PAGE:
Travel: North America - Gangland becomes quaint in the Bronx

New York's most notorious borough is now becoming a quiet haven of old-time America
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The Independent Culture
THE BRONX is the latest of the New York Council boroughs to begin the historic process of changing a 50-year way of life. One which has become accepted as if it were eternal. It was a Jewish area until the late Forties and early Fifties, when the richer residents moved out to smarter suburbs and were replaced by incomers made up of the poorest blacks and the new wave of poor Hispanics from Latin America - mainly Puerto Rico.

Anyone who is under 60 will remember it by repute as an armed gangland ridden by crime from petty muggings to organised arson, drug dealing and gang killings. No outsider would go there if they could avoid it, except on baseball days to visit Yankee Stadium along heavily policed streets. I remember some years ago, when the midtown tunnel was closed or the traffic was bad, taxis would go from JFK airport to Manhattan via the Bronx. The cabbie would apologise, close the windows and lock the doors.

Now the silent citizens are finding voices - which say what is always true, that the huge majority want to go to church, to college, to work and to play in peace. One of these voices is the Bronx Tourism Council which is articulating and promoting what has always been there: old time America, not just the Yankees, but the zoo, Fordham University, the NY Botanical Gardens, and a dozen parks, one bigger than Central Park. It has low-rise tenements with fire escapes at the front, and family-run restaurants serving old-style grits, pastrami on bagels, tuna melts on rye, and more recent arrivals like burritos with salsa.

I made a sortie from midtown Manhattan. "Take the D train" sounded more like a movie title but was actually the directions for taking the subway from 6th Avenue at 47th. The subway was silver coloured, clean, and quick and was no more threatening than the London Tube. It took about 30 minutes to get to 161st Street and Yankee Stadium, and a few more minutes to reach Fordham Road near Little Italy. A cab would have taken far longer - and cost a lot more.

The D train goes as far as the Botanical Gardens, the 2-train branches to the zoo and the 4-train goes to Woodlawn Cemetery - where you can see Duke Ellington's grave - and passes the area where Edgar Allen Poe's cottage is to be found.

The Fordham Road underground station set a dismal note but turned out to be unrepresentative of what was to follow. Two of the shortest, fattest, ugliest cops I ever saw, lounged against a wall with their hands in their pockets in a dark corner of the crumbling building. Outside it got better and was no wilder than a busy city high street in Britain.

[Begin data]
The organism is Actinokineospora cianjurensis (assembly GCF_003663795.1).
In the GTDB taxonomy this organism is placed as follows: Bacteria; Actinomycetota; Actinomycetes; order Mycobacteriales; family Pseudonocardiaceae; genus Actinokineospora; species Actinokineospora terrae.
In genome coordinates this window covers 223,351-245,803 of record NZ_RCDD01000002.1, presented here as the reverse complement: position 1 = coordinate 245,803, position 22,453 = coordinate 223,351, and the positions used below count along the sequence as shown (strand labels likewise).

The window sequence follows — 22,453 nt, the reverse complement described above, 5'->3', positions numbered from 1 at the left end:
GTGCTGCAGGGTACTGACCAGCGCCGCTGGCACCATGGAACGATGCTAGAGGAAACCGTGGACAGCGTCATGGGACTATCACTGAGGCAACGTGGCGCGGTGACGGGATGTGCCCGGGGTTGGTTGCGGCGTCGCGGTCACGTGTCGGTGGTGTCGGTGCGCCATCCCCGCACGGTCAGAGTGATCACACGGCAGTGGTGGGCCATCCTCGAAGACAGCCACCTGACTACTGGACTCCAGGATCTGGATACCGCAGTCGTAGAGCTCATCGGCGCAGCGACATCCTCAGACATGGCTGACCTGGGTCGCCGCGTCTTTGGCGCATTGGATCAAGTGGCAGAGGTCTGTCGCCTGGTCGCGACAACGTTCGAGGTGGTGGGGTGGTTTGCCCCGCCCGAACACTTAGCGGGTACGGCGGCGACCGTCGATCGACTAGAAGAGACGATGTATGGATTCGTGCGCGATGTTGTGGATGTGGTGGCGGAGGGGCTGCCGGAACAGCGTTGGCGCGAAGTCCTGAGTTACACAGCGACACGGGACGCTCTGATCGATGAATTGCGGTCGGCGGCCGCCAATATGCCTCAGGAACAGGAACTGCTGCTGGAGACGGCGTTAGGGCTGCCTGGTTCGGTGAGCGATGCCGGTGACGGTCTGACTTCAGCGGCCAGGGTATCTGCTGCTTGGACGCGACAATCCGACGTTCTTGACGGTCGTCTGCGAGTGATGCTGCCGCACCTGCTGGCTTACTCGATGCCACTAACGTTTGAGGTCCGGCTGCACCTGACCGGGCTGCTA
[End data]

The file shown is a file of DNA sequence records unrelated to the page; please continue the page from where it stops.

Some of the features of the Bronx's previous life remain, such as the petrol station where you pay in advance in case you are a "runner", and where the attendant takes your money in a bullet-proof glass booth. They say that features such as these are redundant now to the point of being quaint. Maybe they will be preserved for posterity.

The shopping streets are bursting with life, teeming with people crowding the sidewalks. The shops are ablaze with blindingly bright lights. Gracious it is not. No smart shopping malls here; but old-style stores packed with homely people. There is a "we're all in this together" kind of warmth.

The side streets have one, two, or three-storey brown or red brick houses which, as they get cleaned and painted, look like those you see in American movies of the Fifties - and some have the style and charm of Edward Hopper paintings.

Eastwards lies Fordham University and south from this runs Arthur Avenue, the centre of Little Italy. It is quiet, low rise, charming, homely. There seem to be no national chains; everything is family run from the laundry to the deli and, especially, the restaurants. These are striving upwards towards a reputation for fine dining.

The Bronx Tourism Council speaks with a force which is presumably aimed at eradicating niggling fears when they feature their "Visitors Fun Guide" on the Internet, and promote the borough's opera company and symphony orchestra. They are reviving interest in the history of the district starting in the 1600s with the Swedish sea captain Jonas Bronck who owned it as farmland. But the biscuit is taken by its most famous son of all - Leon Trotsky, yes that Leon Trotsky. The local Bronx Home Times of 1917 proclaimed "Local man leads Russian revolution". Follow that.

There are plenty of cheap flights to New York at the moment; expect to pay about pounds 200 return through discount agents. From JFK Airport, take the free bus to the subway and the train from there. For more information call the New York Convention and Visitors' Bureau: 0171-437 8300

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